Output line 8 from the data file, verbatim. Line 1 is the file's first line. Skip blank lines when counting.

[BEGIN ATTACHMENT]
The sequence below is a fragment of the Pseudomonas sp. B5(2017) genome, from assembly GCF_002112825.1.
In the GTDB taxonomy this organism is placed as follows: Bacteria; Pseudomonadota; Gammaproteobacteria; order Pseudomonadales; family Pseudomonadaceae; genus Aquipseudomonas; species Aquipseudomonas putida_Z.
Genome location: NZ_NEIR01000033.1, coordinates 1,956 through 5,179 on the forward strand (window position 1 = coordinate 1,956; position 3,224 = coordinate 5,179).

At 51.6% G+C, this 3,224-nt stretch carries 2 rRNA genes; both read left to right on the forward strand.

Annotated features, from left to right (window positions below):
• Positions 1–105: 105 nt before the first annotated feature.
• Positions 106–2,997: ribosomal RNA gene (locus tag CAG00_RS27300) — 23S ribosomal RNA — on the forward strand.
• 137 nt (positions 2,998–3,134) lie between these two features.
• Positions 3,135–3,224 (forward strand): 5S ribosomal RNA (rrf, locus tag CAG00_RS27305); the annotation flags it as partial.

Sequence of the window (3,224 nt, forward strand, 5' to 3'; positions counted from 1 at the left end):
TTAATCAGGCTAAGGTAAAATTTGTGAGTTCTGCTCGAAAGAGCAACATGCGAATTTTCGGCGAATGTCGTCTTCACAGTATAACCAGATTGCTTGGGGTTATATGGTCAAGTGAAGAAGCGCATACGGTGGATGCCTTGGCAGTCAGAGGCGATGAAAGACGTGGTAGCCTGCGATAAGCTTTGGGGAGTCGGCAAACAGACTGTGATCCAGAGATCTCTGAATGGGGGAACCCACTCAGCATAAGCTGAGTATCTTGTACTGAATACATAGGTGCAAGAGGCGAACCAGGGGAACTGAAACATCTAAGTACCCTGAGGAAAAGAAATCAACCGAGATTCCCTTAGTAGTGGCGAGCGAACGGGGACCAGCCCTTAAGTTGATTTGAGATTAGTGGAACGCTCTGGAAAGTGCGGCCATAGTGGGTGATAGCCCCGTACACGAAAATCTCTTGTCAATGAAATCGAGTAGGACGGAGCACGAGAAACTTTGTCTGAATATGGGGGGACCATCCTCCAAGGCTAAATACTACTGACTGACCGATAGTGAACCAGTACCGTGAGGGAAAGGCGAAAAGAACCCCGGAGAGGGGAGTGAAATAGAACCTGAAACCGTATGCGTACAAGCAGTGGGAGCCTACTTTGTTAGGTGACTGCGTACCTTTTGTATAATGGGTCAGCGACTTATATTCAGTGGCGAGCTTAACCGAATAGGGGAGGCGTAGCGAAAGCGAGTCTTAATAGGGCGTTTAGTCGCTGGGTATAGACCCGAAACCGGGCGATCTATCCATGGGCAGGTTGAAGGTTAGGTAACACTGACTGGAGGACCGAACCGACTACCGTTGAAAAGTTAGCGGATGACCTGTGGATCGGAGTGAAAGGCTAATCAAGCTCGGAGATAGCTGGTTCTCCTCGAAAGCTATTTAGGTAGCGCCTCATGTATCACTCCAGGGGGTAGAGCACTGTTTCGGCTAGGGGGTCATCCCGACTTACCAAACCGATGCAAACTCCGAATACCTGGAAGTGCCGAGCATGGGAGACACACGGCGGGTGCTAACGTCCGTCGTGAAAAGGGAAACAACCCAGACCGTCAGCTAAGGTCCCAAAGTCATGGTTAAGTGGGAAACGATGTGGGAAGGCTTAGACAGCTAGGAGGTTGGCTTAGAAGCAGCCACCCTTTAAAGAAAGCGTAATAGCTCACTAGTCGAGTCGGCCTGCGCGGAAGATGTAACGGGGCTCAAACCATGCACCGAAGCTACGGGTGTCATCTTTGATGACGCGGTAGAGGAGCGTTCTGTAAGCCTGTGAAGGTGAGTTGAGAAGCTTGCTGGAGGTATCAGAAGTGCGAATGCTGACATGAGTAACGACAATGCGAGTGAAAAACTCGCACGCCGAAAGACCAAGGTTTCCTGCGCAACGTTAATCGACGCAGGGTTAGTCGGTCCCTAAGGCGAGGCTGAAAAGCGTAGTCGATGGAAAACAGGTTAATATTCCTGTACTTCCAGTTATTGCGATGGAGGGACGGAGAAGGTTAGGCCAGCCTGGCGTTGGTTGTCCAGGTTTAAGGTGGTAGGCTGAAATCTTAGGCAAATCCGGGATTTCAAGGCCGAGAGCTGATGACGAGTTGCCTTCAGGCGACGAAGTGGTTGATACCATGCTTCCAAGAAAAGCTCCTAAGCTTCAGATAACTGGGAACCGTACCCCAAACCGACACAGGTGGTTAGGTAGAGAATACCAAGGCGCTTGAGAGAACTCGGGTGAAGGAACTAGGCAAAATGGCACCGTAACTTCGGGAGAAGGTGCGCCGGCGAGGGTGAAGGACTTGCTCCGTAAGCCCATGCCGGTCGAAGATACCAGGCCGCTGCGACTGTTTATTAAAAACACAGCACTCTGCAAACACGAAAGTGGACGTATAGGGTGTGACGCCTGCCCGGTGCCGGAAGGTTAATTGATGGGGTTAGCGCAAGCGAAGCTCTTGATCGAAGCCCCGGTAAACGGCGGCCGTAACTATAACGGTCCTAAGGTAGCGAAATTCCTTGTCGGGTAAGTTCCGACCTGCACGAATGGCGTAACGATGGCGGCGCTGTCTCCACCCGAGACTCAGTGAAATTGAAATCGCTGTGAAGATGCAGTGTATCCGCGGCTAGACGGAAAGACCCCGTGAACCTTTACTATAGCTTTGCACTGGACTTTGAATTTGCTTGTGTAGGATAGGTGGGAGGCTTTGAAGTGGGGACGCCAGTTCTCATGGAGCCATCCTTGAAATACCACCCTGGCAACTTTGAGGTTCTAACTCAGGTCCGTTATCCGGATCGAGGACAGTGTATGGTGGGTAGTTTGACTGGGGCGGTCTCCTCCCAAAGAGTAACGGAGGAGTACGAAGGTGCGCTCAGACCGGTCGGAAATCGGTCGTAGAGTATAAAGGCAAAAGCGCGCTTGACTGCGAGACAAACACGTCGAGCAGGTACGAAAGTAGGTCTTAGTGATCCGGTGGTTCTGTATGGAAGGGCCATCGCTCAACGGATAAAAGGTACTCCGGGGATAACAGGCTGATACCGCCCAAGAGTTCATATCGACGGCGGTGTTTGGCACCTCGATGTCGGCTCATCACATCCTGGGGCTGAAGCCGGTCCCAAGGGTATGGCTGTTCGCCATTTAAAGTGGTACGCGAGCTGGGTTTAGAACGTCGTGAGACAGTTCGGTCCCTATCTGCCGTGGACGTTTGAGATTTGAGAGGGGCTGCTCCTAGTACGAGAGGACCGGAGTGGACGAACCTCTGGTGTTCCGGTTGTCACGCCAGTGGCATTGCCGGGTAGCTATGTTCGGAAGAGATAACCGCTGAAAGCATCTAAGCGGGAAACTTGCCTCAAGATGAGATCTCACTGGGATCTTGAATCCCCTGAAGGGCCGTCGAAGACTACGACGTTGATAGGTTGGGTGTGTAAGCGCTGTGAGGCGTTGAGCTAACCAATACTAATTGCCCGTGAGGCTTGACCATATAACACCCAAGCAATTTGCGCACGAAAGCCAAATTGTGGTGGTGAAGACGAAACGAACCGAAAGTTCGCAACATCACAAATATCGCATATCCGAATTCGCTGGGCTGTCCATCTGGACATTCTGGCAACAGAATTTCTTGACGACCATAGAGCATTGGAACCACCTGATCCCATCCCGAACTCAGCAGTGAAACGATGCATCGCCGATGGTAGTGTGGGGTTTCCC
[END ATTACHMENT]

• 137 nt (positions 2,998–3,134) lie between these two features.